"For nearly 15 years the Chinese government has been talking about improving the air quality in Beijing and by its own measures it seems to have done a pretty good job...",
What? GJ? ↓ like this condition is GJ?....(・o・)
Well, not my country....
For nearly 15 years the Chinese government has been talking about improving the air quality in Beijing and by its own measures it seems to have done a pretty good job.Since the city launched a campaign in 1998 to clean up the atmosphere the number of “blue sky days” recorded by the government increased every single year until 2011, when it achieved a record 286 days with supposedly clean air, compared to just 100 in 1998.But as anyone who has lived for long in Beijing can attest, “blue sky” has become something of a redundant concept when applied to air quality in the celestial capital.Over the weekend, air pollution readings in the city were the worst since records began about four years ago, with the concentration of fine particulates reaching a level 75 times greater than that considered healthy under the latest US standards.A thick layer of toxic fog blanketing Beijing for days blotted out the sun and disrupted traffic as residents were warned to stay inside and avoid any strenuous activity so as to minimise their exposure to the hazardous fumes.Despite years of official rhetoric and a couple of years when there was a noticeable improvement, the air now seems to be getting worse and could even present the incoming administration of Xi Jinping with a credibility crisis.Chinese and international experts say one of the biggest problems the government faces is the willingness of officials at all levels to sacrifice environmental concerns for the overriding imperative of economic growth.A lack of accountability in the system, the weakness of the agencies tasked with tackling the issue and the ease with which data collection and presentation is manipulated all compound the problem.“China’s national leaders have ordered an improvement in air quality but thanks to misreporting and manipulation of data at the lower levels, they often aren’t aware of the severity of the problem,” says Steven Andrews, an environmental consultant who exposed official manipulation of air pollution data in Beijing in the run-up to the 2008 Olympic Games.“For lower-level officials, they can often get the same results by manipulating the data as they do by enforcing emissions standards.”Since enforcing these standards means confronting powerful state enterprises and power producers ? many of which have emissions-treatment equipment installed but choose not to use it because of the costs involved ? many officials prefer to massage the numbers, Mr Andrews says.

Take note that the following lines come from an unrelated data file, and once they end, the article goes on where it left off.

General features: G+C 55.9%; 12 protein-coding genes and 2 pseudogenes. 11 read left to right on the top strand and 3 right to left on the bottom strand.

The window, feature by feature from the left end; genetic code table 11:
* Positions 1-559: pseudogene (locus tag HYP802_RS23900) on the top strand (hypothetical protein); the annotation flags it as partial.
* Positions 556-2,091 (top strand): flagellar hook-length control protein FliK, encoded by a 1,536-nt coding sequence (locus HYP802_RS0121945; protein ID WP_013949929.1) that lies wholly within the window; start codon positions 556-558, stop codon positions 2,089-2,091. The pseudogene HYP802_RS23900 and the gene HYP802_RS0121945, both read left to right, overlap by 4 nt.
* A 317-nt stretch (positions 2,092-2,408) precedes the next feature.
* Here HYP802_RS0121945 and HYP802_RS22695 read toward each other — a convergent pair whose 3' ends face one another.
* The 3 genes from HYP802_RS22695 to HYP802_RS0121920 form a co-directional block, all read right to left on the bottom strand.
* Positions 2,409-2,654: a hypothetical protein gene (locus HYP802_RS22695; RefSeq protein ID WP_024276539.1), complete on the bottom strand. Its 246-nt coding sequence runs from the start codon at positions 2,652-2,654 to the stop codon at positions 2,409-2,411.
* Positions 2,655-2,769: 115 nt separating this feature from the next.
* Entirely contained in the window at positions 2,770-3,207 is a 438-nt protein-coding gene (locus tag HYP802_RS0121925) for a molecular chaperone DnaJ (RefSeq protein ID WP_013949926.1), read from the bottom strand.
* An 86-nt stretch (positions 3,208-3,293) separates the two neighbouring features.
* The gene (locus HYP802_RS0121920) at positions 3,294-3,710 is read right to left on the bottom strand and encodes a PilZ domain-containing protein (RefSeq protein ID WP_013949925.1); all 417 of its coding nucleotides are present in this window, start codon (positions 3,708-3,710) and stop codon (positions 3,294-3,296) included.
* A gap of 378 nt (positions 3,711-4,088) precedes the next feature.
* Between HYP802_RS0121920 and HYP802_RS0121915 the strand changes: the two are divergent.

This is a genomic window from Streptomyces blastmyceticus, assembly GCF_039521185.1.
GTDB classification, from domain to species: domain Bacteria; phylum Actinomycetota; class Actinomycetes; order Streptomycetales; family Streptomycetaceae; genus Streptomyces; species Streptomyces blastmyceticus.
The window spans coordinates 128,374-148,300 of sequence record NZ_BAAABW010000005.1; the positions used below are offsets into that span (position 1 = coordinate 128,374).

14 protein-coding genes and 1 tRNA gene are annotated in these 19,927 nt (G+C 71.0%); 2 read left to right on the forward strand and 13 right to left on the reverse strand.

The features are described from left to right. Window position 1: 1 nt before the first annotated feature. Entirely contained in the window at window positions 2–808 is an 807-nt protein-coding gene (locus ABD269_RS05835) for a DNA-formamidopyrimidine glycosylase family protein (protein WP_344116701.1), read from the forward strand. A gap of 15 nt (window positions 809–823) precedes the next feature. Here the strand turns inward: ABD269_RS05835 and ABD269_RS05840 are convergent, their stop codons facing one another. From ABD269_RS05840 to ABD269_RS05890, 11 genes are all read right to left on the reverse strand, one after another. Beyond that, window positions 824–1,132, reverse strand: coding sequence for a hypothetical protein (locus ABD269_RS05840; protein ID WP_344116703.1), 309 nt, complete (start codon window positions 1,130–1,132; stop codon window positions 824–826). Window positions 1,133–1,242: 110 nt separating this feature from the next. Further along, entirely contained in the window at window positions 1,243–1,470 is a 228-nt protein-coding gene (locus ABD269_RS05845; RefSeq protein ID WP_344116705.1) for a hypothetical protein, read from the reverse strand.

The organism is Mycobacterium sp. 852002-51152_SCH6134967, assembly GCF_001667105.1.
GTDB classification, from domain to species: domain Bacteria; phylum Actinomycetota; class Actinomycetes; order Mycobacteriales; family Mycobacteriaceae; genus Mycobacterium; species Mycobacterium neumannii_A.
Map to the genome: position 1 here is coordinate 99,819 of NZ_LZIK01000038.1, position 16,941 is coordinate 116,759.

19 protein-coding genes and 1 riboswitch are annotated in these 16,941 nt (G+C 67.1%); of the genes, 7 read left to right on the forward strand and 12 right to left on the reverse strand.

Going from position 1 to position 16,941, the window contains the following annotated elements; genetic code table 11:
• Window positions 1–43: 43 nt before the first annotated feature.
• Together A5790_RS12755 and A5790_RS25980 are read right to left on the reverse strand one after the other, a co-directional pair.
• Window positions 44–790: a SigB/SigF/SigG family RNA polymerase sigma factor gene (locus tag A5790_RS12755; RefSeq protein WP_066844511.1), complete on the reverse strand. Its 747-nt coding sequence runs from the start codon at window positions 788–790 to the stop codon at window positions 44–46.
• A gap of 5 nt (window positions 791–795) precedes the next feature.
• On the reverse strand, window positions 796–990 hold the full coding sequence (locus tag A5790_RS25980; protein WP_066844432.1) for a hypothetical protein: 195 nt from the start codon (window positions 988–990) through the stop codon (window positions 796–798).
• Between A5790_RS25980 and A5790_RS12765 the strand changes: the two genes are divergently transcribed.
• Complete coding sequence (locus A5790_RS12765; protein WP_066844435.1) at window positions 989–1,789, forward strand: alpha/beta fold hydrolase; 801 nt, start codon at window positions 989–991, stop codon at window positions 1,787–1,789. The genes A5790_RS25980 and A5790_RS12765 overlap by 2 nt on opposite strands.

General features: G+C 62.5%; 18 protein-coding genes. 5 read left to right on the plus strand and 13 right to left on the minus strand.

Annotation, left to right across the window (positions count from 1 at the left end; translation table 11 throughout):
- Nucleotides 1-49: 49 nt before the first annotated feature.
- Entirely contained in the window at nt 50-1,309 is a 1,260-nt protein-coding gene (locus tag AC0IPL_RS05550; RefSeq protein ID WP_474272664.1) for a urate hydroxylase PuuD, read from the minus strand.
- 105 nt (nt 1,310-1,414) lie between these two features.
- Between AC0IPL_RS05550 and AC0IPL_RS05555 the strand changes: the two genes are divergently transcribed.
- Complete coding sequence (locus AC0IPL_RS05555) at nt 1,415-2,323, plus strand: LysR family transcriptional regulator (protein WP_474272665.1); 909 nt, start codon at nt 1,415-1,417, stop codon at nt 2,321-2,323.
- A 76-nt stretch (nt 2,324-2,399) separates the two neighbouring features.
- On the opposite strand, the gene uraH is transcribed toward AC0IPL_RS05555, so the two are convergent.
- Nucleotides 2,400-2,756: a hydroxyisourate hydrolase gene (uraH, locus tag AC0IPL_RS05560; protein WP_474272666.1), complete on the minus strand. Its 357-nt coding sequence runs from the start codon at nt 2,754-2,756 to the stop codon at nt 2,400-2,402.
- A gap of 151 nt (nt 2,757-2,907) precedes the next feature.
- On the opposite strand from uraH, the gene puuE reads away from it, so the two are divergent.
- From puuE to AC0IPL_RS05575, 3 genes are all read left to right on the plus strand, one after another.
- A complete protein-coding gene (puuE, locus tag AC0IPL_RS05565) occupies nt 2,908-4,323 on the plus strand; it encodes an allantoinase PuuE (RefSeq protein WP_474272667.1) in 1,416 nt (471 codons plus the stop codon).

Chinese scientists who have conducted independent studies on air quality say that all sorts of tricks are used by the authorities in order to provide numbers that show improvements and make their superiors look good.These range from blatantly changing the readings to placing city air monitoring stations in places where pollution levels are lowest, such as in parks or next to sprinkler systems.Another problem is that China’s definition of unhealthy pollution levels seems designed to downplay the issue ? the highest concentration of toxic particulates still regarded as “excellent” in China is three times higher than the level that is considered healthy in the US.That many Beijing residents are even aware the “fog” they have been breathing over the past few days is bad for them already marks a huge leap forward compared with just one year ago.It was around this time last year that Beijing, under increasing public pressure, agreed to start reporting concentrations of pm2.5 ? a measure of tiny particulates that are the most dangerous to human health because they can penetrate deep into the lungs and even enter the bloodstream.Previously Beijing had only reported on the less dangerous larger particles, known as pm10, and the data were considered highly unreliable and subject to manipulation.
The decision to provide more and better information on air pollution resulted from rising public awareness driven by an unexpected source ? the US embassy in Beijing.Starting in 2008 the US embassy began publishing hourly readings for pm2.5 concentrations online using equipment installed on the embassy roof that often painted a very different picture from the “blue sky” reports coming from the government.Partly as a result of the embarrassing discrepancies between the US embassy numbers and the official data, the director of the Beijing Air Quality Department announced in June last year that henceforth the city would end its reporting of blue sky days.At the same time he identified a big part of the problem when he acknowledged that “the air quality results we released were always different from the true feelings of the general public”.